Court Approves Citizenship Proof in Kansas and Arizona for Voters

On Wednesday, a federal judge sided with the state governments of Kansas and Arizona, ruling that the Election Assistance Commission from the federal government had to help the states enforce their laws that require proof of citizenship to vote.

The state sued the federal commission after it had deferred requests for both to help them to change their forms for voter registration to include the new requirements such as a passport, birth certificate or other forms of documentation that proves citizenship in the U.S.

Critics of Kansas and Arizona law say very little voter fraud exists, especially for non-citizens attempting to vote. A study by the Brennan Center for Justice found only 7% of Americans do not have birth certificates and that voter groups are worried that it makes it more difficult for the poor, older residents, new citizens  and college students that are resident in other states  to obtain the proof needed in time to cast their votes.

Democratic state senator Steve Gallardo from Arizona said the laws, which were Republican-led had been intended to lower the amount of younger voters and those who were possibly more progressive.

These voters, said Gallardo, are more active and tend to be more liberal and progressive, particularly when it deals with issues such as same-sex marriage, medical marijuana and other issues that are progressive like.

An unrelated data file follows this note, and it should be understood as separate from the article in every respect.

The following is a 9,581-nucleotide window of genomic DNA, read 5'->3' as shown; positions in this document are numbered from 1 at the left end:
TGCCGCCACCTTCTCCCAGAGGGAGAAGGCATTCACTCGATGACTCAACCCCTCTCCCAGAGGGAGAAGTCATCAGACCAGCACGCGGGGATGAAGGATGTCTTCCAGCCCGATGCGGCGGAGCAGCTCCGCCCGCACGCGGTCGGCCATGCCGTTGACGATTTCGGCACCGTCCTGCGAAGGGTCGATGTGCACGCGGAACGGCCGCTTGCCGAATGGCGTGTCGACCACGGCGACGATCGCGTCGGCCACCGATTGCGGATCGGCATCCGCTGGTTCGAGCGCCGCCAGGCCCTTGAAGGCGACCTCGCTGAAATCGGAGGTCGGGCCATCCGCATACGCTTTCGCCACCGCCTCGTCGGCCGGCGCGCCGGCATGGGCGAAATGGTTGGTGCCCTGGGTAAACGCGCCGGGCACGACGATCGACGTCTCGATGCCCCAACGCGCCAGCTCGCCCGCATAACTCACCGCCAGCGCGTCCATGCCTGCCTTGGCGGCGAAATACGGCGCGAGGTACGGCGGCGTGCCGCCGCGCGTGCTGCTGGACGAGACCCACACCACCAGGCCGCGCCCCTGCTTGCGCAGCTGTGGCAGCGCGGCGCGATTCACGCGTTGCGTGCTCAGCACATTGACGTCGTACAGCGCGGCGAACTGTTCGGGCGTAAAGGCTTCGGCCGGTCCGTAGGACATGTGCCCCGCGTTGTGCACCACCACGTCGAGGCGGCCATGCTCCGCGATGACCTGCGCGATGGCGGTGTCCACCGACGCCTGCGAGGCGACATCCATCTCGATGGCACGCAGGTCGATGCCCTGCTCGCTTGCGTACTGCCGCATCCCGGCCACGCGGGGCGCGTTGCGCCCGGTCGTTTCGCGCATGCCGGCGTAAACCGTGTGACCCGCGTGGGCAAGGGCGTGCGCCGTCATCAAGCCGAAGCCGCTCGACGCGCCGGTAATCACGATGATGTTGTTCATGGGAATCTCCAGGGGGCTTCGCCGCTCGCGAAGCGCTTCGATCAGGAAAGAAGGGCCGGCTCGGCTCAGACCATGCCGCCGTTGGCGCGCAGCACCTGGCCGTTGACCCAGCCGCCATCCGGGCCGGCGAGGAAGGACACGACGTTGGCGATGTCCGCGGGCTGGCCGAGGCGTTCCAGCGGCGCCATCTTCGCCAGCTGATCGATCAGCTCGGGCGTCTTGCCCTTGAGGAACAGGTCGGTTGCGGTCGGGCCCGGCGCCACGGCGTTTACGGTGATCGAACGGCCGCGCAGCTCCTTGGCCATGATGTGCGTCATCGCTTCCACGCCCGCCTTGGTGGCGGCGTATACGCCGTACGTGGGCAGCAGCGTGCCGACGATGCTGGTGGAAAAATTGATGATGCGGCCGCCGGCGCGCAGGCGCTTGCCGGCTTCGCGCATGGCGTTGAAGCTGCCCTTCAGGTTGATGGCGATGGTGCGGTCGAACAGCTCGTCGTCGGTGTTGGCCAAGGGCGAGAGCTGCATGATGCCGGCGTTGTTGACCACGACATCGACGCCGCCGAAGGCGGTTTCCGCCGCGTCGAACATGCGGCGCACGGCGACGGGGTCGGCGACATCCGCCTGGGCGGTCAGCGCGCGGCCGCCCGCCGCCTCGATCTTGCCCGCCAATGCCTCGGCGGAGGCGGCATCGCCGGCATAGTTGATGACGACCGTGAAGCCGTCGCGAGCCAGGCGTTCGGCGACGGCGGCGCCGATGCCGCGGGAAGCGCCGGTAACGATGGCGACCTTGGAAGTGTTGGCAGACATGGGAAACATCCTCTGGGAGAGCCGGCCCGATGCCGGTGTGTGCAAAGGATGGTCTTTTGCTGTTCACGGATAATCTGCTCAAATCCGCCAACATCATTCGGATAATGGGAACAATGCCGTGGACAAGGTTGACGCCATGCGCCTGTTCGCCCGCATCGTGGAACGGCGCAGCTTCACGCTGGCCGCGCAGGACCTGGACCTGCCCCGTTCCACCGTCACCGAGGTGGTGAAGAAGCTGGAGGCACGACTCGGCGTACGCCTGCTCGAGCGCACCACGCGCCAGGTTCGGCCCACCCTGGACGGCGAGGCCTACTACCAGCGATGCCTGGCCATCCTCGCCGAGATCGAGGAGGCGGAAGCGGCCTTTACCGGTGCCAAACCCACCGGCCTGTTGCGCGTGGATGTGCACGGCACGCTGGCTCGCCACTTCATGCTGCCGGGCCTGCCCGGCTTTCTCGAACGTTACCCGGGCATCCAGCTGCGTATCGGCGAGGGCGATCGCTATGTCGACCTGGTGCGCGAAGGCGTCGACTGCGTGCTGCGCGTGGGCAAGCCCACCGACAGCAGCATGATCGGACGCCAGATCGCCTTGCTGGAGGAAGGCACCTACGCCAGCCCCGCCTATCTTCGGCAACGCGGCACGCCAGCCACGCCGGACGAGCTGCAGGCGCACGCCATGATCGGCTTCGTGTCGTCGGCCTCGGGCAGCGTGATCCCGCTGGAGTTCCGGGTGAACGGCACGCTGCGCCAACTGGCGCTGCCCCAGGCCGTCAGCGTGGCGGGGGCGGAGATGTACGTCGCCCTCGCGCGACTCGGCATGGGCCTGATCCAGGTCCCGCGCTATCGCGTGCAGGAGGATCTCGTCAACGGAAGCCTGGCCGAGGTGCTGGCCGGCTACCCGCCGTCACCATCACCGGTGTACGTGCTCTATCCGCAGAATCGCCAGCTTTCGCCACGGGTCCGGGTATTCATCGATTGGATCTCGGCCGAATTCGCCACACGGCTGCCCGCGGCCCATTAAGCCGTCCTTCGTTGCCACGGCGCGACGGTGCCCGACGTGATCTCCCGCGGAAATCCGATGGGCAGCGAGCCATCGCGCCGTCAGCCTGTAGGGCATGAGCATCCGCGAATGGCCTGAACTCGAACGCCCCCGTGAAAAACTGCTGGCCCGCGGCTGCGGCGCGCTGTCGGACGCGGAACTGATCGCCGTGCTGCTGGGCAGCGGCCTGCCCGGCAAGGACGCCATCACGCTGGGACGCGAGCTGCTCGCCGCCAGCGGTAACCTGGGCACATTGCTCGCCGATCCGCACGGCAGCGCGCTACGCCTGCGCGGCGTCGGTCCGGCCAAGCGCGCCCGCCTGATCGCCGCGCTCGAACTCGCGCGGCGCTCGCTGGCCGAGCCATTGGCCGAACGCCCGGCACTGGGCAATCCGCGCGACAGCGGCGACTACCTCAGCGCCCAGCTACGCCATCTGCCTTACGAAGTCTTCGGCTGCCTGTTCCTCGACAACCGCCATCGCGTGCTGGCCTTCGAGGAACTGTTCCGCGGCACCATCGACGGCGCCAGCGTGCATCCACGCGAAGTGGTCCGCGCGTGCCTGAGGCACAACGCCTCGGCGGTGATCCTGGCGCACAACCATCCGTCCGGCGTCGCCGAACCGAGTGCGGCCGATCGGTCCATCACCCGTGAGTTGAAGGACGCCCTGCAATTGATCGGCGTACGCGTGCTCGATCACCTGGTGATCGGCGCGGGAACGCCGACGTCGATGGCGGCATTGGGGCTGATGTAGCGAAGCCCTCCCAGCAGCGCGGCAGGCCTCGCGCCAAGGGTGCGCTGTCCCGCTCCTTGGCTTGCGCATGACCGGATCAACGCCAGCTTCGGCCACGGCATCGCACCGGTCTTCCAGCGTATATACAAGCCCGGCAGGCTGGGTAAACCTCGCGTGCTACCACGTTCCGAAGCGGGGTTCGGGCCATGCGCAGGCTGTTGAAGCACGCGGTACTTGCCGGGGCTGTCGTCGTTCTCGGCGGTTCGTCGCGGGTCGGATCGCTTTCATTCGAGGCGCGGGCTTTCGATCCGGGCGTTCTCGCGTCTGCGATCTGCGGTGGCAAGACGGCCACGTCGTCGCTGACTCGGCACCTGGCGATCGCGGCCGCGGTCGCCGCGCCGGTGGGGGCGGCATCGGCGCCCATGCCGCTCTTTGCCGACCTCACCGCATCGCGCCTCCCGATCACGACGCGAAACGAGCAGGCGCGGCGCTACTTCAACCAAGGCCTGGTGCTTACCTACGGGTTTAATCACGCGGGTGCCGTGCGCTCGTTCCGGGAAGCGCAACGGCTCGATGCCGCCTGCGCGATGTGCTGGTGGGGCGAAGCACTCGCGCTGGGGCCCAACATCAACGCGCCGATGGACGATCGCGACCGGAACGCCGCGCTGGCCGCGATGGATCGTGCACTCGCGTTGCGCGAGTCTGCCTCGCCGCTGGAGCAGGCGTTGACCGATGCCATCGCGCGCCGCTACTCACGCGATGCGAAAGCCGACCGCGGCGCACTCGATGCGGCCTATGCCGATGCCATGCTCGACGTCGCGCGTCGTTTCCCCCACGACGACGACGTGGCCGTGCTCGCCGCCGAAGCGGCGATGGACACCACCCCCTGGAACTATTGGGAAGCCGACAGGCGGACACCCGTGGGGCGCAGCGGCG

In addition, voter groups covering the nation voiced opinions. The President of the League of Women Voters, Elisabeth MacNamara said the decision was too broad and would allow a state the right to implement nearly any restriction it wanted on voter registration.

However, Chris Kobach, an architect of the SB10780 restrictive immigration law in Arizona as well as the voter law, said it was an important and big decision and that Kansas had opened the door for the rest of the states to enact requirements of proof of citizenship to vote.

Approximately 15,000 residents in Kansas have had voter registrations suspended due to a lack of documentation that proves they are U.S. citizens, according to a report in a Kansas daily.